2004 Nissan Maxima 3.5SE – Road Test – Car Reviews – Car and Driver

18 Oct 2014 | Author: | Comments Off on 2004 Nissan Maxima 3.5SE – Road Test – Car Reviews – Car and Driver
Nissan Maxima

2004 Nissan Maxima 3.5SE

A sharper, stronger new Maxima to please the faithful.

Nissan’s 2004 Maxima is the sixth-generation sedan to carry that nameplate, and the company is confident that it will satisfy an extremely loyal owner group, many of whom have owned four or five Maximas. This time, Nissan wisely decided to split the model range into sport (SE) and luxury (SL) variants to cover both sides of the market.

We borrowed a 3.5SE six-speed model for evaluation, since the priorities of this magazine tend-as you’ve possibly noticed-toward the sporting lunatic fringe. All models get the same engine-Nissan’s ubiquitous VQ-series 3.5-liter V-6-which seems tunable for almost any application.

In the Maxima, the V-6 produces 265 horsepower and 255 pound-feet of torque, much of which is available throughout a broad engine-speed range. In fact, so torquey is this engine that the driver must take care to launch with relatively few revs on the dial to avoid abusing the clutch.

Thanks to an electronic drive-by-wire throttle that in our test car had a mind of its own, that was easier said than done. In fact, the distinctly nonlinear response we got from our car made performance testing difficult, rendering effective wheelspin modulation a real challenge.

Which probably explains why this car looks slower on paper than the last Maxima we tested in October 2002, requiring 6.4 seconds to achieve 60 mph (instead of 6.0) and 15 seconds flat to cover the quarter-mile. The last Maxima took only 14.7 seconds to do the same job.

Nissan Maxima

Such are the risks one runs with preproduction cars, so don’t be surprised to see the figures improve when we test a final-spec production Maxima. However, what probably won’t improve is the fairly pronounced torque steer that afflicted our car. Because the Maxima is built on the same front-engine, front-wheel-drive large-car platform as the Altima, it exhibits the same weaving responses to aggressive throttle application, and the same wheel-tugging steering fight.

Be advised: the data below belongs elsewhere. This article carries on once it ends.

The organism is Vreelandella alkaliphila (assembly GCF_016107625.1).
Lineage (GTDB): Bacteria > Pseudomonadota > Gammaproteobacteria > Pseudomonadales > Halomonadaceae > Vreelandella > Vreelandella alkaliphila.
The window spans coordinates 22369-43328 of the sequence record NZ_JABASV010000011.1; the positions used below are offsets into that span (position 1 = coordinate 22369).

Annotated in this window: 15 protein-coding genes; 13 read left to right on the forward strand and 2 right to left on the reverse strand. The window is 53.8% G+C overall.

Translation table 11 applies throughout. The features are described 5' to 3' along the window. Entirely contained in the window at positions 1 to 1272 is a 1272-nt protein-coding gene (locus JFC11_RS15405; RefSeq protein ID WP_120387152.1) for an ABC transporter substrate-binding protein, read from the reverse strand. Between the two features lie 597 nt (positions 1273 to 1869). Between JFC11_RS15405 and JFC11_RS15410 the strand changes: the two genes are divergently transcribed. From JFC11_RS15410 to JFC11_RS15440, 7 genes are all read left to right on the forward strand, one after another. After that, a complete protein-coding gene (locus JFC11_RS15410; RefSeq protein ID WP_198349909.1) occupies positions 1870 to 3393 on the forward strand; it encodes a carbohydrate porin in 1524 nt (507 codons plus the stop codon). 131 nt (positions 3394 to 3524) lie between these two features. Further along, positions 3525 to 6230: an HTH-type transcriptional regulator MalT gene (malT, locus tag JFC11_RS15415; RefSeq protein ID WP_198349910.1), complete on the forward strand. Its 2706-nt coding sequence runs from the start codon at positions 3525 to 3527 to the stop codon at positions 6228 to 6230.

This sort of insolence cost the Altima dearly in our mainstream-sedan comparison test last month, helping relegate it to a sixth-place tie, and we’re disappointed to see the same symptoms manifested so clearly in the new Maxima. Audi has a well-publicized suspension geometry that quells this kind of thing, and most of the other players in the front-drive, high-torque category have dealt with it to a reasonably satisfactory extent. So why not Nissan?

It raises questions about possible cost-cutting measures necessary for an aggressive model-rollout strategy. Although this may prove to be a gamble that pays off as Nissan’s business case improves, it’s a regrettable flaw in an otherwise attractive product.

For this 2004 rebirth, Nissan kept the Maxima concept close to the current formula, with changes to interior dimensions so slight they are unlikely to be noticed. For example, front headroom is reduced by 0.8 inch, and rear hiproom increases by 1.1 inches. Basically, there’s still enough space in this car to comfortably convey four adults, even with a new arched roofline that trims rear headroom by 0.3 inch.

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